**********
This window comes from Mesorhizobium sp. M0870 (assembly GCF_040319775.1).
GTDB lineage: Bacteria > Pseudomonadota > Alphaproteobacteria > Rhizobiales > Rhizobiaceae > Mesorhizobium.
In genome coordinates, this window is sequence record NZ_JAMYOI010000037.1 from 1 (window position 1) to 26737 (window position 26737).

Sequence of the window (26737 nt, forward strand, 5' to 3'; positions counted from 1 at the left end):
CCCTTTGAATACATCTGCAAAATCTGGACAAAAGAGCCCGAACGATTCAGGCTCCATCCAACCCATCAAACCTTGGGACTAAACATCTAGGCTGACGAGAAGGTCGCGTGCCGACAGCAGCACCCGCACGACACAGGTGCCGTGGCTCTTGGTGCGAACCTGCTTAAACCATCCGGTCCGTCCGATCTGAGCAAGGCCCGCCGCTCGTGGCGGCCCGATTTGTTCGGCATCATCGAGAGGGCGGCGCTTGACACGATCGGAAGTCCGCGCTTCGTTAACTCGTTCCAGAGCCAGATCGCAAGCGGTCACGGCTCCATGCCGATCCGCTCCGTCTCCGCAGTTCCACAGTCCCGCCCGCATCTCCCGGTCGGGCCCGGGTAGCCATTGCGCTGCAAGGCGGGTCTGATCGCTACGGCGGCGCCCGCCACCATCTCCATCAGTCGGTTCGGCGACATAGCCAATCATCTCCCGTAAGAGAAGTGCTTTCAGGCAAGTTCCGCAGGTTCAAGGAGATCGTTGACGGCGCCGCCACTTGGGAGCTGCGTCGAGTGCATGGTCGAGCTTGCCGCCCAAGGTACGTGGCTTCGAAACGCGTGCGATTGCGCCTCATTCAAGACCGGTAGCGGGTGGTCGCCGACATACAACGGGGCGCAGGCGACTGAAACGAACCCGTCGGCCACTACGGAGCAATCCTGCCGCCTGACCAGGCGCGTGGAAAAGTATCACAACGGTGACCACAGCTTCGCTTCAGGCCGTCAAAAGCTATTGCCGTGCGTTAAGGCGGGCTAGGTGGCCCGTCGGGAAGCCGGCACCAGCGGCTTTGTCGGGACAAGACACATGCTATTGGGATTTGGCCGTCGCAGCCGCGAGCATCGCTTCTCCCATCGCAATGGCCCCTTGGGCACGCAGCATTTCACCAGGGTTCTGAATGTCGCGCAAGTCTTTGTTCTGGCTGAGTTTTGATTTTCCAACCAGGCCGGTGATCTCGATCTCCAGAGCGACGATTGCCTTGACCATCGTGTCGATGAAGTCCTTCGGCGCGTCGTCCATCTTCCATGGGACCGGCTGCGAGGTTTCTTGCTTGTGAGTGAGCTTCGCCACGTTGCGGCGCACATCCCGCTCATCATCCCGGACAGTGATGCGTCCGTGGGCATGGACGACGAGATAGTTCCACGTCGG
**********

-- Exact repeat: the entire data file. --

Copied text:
This window comes from Mesorhizobium sp. M0870 (assembly GCF_040319775.1).
GTDB lineage: Bacteria > Pseudomonadota > Alphaproteobacteria > Rhizobiales > Rhizobiaceae > Mesorhizobium.
In genome coordinates, this window is sequence record NZ_JAMYOI010000037.1 from 1 (window position 1) to 26737 (window position 26737).

Sequence of the window (26737 nt, forward strand, 5' to 3'; positions counted from 1 at the left end):
CCCTTTGAATACATCTGCAAAATCTGGACAAAAGAGCCCGAACGATTCAGGCTCCATCCAACCCATCAAACCTTGGGACTAAACATCTAGGCTGACGAGAAGGTCGCGTGCCGACAGCAGCACCCGCACGACACAGGTGCCGTGGCTCTTGGTGCGAACCTGCTTAAACCATCCGGTCCGTCCGATCTGAGCAAGGCCCGCCGCTCGTGGCGGCCCGATTTGTTCGGCATCATCGAGAGGGCGGCGCTTGACACGATCGGAAGTCCGCGCTTCGTTAACTCGTTCCAGAGCCAGATCGCAAGCGGTCACGGCTCCATGCCGATCCGCTCCGTCTCCGCAGTTCCACAGTCCCGCCCGCATCTCCCGGTCGGGCCCGGGTAGCCATTGCGCTGCAAGGCGGGTCTGATCGCTACGGCGGCGCCCGCCACCATCTCCATCAGTCGGTTCGGCGACATAGCCAATCATCTCCCGTAAGAGAAGTGCTTTCAGGCAAGTTCCGCAGGTTCAAGGAGATCGTTGACGGCGCCGCCACTTGGGAGCTGCGTCGAGTGCATGGTCGAGCTTGCCGCCCAAGGTACGTGGCTTCGAAACGCGTGCGATTGCGCCTCATTCAAGACCGGTAGCGGGTGGTCGCCGACATACAACGGGGCGCAGGCGACTGAAACGAACCCGTCGGCCACTACGGAGCAATCCTGCCGCCTGACCAGGCGCGTGGAAAAGTATCACAACGGTGACCACAGCTTCGCTTCAGGCCGTCAAAAGCTATTGCCGTGCGTTAAGGCGGGCTAGGTGGCCCGTCGGGAAGCCGGCACCAGCGGCTTTGTCGGGACAAGACACATGCTATTGGGATTTGGCCGTCGCAGCCGCGAGCATCGCTTCTCCCATCGCAATGGCCCCTTGGGCACGCAGCATTTCACCAGGGTTCTGAATGTCGCGCAAGTCTTTGTTCTGGCTGAGTTTTGATTTTCCAACCAGGCCGGTGATCTCGATCTCCAGAGCGACGATTGCCTTGACCATCGTGTCGATGAAGTCCTTCGGCGCGTCGTCCATCTTCCATGGGACCGGCTGCGAGGTTTCTTGCTTGTGAGTGAGCTTCGCCACGTTGCGGCGCACATCCCGCTCATCATCCCGGACAGTGATGCGTCCGTGGGCATGGACGACGAGATAGTTCCACGTCGG